Dairy farmers use fitness trackers

Tuesday, April 10, 2018

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DETROIT, United States (AP) — They track moo-vement and a bunch of udder data.

The dairy industry is turning to fitness trackers to monitor cows' health and wellness as part of a growing craze to develop a data understanding of operations.

Swiss Lane Farms in the west Michigan community of Alto uses the devices on a fourth of its dairy cows.

The trackers, called T4C by Lely, are similar in appearance to the Fitbits that people wear to monitor aspects of their health, although the cows wear them around their necks, The Detroit News reported.

Each cow's tracker monitors how many steps the animal has taken, milk production, how many times the cow gets milked each day, her weight and how much she chews. The trackers use sensor technology to record and transfer information to a software system monitored by the farm.

“We have so much information on the cows we don't know what to do with it,” said Annie Link, a partner for her family's Swiss Lane Farms. The farm adopted the trackers in 2011.

Swiss Lane Farms is among a growing number of farms throughout the state adopting fitness trackers for their cattle. At this point, the farm monitors 500 of its 2,000 cows. The cows produce about 20,000 gallons of milk daily.

“We're trying to do a lot of preventative stuff for the cows,” Link said. “By the time she's low on milk production, she's already been low on chewing. If our cows are doing the best, we can get a high-quality milk.”

Swiss Lane Farms uses the trackers in conjunction with robotic milk machines. When the cow steps into the milking machine, it reads a transponder on the necklace.

“We've got people going through the data,” Link said. “Cows can get vitamin deficiency right after they have their calf. We can track that. We've seen good results from being able to home in on certain things.”

Swiss Lane Farms takes things a step further with the use of nutritionists that grow feed on the farm and monitor how it's produced for the best nutritional value.

A number of manufacturers internationally produce trackers.

There can be a cost barrier for some farms that want to implement the technology, said Barbara Wadsworth Jones, director of the Southwest Regional Dairy Center at Tarleton State University in Stephenville, Texas.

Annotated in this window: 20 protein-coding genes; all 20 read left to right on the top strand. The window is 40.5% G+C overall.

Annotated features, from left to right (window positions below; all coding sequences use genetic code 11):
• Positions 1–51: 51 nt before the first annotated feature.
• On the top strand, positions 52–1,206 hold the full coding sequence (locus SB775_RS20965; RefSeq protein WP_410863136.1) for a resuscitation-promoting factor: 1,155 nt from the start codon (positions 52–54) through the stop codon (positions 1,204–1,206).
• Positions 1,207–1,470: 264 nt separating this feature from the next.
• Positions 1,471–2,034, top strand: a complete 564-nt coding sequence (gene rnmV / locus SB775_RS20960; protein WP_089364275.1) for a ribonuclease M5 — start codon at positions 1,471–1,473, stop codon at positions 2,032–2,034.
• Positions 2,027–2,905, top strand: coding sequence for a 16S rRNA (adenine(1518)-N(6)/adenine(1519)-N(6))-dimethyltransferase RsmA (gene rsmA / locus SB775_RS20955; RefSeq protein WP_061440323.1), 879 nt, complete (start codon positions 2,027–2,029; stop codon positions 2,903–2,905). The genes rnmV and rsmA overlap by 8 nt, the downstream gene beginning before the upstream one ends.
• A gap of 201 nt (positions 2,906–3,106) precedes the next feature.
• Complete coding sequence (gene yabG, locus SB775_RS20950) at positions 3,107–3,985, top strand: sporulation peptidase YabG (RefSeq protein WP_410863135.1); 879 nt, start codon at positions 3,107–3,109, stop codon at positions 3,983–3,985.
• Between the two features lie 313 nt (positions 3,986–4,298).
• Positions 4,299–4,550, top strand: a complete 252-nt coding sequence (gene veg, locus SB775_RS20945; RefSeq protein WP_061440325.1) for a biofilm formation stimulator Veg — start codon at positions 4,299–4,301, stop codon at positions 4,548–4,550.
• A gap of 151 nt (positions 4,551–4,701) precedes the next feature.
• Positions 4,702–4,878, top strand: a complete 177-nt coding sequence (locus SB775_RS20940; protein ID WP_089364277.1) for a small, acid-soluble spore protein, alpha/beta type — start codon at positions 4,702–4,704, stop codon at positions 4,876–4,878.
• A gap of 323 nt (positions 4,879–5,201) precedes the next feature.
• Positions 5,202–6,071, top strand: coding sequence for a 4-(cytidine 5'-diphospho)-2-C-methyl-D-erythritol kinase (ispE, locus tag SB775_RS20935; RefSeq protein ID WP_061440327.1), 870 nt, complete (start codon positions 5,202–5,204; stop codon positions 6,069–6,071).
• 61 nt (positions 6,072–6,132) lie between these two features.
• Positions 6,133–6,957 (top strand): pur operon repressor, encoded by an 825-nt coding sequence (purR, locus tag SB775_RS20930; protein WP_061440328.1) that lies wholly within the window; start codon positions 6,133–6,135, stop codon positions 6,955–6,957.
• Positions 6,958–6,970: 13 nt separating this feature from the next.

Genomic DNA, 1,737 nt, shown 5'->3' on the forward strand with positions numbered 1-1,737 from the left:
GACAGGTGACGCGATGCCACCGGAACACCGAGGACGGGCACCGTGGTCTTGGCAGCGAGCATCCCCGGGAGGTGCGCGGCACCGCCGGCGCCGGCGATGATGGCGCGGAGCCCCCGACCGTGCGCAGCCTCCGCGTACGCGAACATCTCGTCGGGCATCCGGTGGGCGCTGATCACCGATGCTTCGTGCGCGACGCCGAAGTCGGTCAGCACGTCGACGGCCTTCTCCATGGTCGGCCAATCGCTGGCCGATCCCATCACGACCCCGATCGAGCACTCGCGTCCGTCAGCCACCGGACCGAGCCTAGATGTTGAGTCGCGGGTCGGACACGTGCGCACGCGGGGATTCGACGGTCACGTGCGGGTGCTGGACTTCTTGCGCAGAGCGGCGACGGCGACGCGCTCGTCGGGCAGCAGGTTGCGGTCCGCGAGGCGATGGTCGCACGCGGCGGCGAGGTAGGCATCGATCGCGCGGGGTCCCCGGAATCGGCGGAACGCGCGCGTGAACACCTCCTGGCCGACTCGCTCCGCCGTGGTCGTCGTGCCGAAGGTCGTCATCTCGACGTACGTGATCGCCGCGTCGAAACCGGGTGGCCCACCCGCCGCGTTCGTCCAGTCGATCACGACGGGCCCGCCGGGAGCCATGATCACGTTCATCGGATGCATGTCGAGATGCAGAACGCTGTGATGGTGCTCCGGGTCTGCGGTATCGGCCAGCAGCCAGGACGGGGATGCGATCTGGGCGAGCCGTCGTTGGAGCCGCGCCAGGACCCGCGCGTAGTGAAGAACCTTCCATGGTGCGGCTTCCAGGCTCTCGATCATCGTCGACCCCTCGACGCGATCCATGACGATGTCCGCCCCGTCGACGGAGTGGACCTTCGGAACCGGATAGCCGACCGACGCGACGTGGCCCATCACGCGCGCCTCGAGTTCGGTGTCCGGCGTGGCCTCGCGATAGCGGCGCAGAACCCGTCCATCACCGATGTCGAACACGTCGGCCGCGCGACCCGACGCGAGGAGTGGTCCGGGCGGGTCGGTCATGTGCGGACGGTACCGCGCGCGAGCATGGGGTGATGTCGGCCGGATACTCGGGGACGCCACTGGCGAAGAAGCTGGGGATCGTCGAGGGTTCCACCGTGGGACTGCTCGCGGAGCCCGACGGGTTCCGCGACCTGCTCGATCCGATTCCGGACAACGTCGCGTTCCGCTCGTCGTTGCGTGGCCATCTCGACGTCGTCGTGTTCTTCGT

As an example of pricing at Swiss Lane Farms, the collars have lasted about six years and cost about US$160 per cow to replace. The value of a milk cow is US$1,500, according to the United States Department of Agriculture.

“One of the hurdles of farms adopting technology is that they are a little costly,” Jones said. “So economically, they're not always easy for some producers to invest in. There's usually a set-up fee for the software system, and that's set across farms.”

The technology is an evolution of pedometers farms have used to track cow's heat detection — or desire to mate — since the 1970s. The more the cow moves around, the more likely she is ready to breed.

“In the last eight years is when technologies have really come about and been implemented on farms in the US,” Jones said.

“I research technologies a lot, and I think the limit of how we can use them we haven't truly discovered yet. I definitely think they are the future of where the industry will be heading. I think they will enhance the management of the farm for dairy producers.”

About 90 per cent of farms nationally track some aspect of their cows' health or milk production, with 10 per cent using fitness trackers, said Dr Ron Erskine, a veterinarian and professor with Michigan State University. Erksine visits 150 farms annually, mostly in Michigan.

“There's a wide spectrum as to who has adopted what,” he said.

Erksine said fitness trackers can be a useful guide for farm workers and veterinarians.

“It can be a very helpful tool to home in on what's going on with the cows,” he said. “It flags cows that may be sick.”

Paramount Dairy in Caro, Michigan, uses cow fitness trackers to monitor 1,800 mature cows. They've used the trackers since 2012 and purchased them from a company now known as SCR by Allflex, which is based in Texas.

“We started slowly,” said Brent Moyer, general manager for Paramount Dairy. “It takes some time to get used to it.”

The biggest use of the trackers at Paramount Dairy is tracking how active the cows are.

“You get a better tab on all your cows,” Moyer said. “It helps you from the standpoint of being able to identify when one doesn't feel good sooner. It gives you the ability to make a decision faster maybe than before you had a system.”

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